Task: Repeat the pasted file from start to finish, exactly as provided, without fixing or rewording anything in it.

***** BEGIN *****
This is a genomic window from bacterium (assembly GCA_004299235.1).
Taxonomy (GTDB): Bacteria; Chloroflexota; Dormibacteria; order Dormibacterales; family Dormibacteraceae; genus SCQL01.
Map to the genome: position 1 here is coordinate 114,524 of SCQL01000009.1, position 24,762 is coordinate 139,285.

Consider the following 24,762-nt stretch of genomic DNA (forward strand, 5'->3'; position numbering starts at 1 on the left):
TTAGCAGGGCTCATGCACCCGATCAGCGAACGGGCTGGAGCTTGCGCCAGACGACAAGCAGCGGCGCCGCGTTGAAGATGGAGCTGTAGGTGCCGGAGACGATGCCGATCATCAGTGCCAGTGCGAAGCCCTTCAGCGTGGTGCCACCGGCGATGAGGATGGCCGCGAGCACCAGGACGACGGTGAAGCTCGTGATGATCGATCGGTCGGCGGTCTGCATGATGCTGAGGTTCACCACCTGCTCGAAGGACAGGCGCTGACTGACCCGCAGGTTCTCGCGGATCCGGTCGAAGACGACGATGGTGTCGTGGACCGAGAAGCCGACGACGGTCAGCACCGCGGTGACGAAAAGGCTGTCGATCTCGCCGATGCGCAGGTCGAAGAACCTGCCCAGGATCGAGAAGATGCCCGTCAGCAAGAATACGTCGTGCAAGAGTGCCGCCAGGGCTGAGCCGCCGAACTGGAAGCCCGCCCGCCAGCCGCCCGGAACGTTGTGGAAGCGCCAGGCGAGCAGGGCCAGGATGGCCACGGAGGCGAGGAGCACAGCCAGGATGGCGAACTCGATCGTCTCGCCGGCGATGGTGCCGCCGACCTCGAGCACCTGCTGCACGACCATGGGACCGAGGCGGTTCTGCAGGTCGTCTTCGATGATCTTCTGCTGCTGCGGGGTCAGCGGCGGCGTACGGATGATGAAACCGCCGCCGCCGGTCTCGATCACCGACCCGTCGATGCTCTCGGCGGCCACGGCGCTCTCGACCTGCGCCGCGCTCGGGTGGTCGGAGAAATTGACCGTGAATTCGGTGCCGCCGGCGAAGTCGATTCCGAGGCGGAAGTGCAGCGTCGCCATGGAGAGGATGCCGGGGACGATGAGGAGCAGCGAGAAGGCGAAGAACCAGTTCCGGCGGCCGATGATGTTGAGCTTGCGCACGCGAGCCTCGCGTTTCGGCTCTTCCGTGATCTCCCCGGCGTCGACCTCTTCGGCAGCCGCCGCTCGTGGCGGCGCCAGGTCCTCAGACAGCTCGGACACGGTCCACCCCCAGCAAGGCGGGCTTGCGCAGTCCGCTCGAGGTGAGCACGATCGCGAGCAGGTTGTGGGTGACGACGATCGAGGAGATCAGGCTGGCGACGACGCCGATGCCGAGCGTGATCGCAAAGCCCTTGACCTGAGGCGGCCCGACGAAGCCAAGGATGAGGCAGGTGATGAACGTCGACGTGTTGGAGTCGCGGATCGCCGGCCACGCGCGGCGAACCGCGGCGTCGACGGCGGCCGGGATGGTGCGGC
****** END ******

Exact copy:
This is a genomic window from bacterium (assembly GCA_004299235.1).
Taxonomy (GTDB): Bacteria; Chloroflexota; Dormibacteria; order Dormibacterales; family Dormibacteraceae; genus SCQL01.
Map to the genome: position 1 here is coordinate 114,524 of SCQL01000009.1, position 24,762 is coordinate 139,285.

Consider the following 24,762-nt stretch of genomic DNA (forward strand, 5'->3'; position numbering starts at 1 on the left):
TTAGCAGGGCTCATGCACCCGATCAGCGAACGGGCTGGAGCTTGCGCCAGACGACAAGCAGCGGCGCCGCGTTGAAGATGGAGCTGTAGGTGCCGGAGACGATGCCGATCATCAGTGCCAGTGCGAAGCCCTTCAGCGTGGTGCCACCGGCGATGAGGATGGCCGCGAGCACCAGGACGACGGTGAAGCTCGTGATGATCGATCGGTCGGCGGTCTGCATGATGCTGAGGTTCACCACCTGCTCGAAGGACAGGCGCTGACTGACCCGCAGGTTCTCGCGGATCCGGTCGAAGACGACGATGGTGTCGTGGACCGAGAAGCCGACGACGGTCAGCACCGCGGTGACGAAAAGGCTGTCGATCTCGCCGATGCGCAGGTCGAAGAACCTGCCCAGGATCGAGAAGATGCCCGTCAGCAAGAATACGTCGTGCAAGAGTGCCGCCAGGGCTGAGCCGCCGAACTGGAAGCCCGCCCGCCAGCCGCCCGGAACGTTGTGGAAGCGCCAGGCGAGCAGGGCCAGGATGGCCACGGAGGCGAGGAGCACAGCCAGGATGGCGAACTCGATCGTCTCGCCGGCGATGGTGCCGCCGACCTCGAGCACCTGCTGCACGACCATGGGACCGAGGCGGTTCTGCAGGTCGTCTTCGATGATCTTCTGCTGCTGCGGGGTCAGCGGCGGCGTACGGATGATGAAACCGCCGCCGCCGGTCTCGATCACCGACCCGTCGATGCTCTCGGCGGCCACGGCGCTCTCGACCTGCGCCGCGCTCGGGTGGTCGGAGAAATTGACCGTGAATTCGGTGCCGCCGGCGAAGTCGATTCCGAGGCGGAAGTGCAGCGTCGCCATGGAGAGGATGCCGGGGACGATGAGGAGCAGCGAGAAGGCGAAGAACCAGTTCCGGCGGCCGATGATGTTGAGCTTGCGCACGCGAGCCTCGCGTTTCGGCTCTTCCGTGATCTCCCCGGCGTCGACCTCTTCGGCAGCCGCCGCTCGTGGCGGCGCCAGGTCCTCAGACAGCTCGGACACGGTCCACCCCCAGCAAGGCGGGCTTGCGCAGTCCGCTCGAGGTGAGCACGATCGCGAGCAGGTTGTGGGTGACGACGATCGAGGAGATCAGGCTGGCGACGACGCCGATGCCGAGCGTGATCGCAAAGCCCTTGACCTGAGGCGGCCCGACGAAGCCAAGGATGAGGCAGGTGATGAACGTCGACGTGTTGGAGTCGCGGATCGCCGGCCACGCGCGGCGAACCGCGGCGTCGACGGCGGCCGGGATGGTGCGGC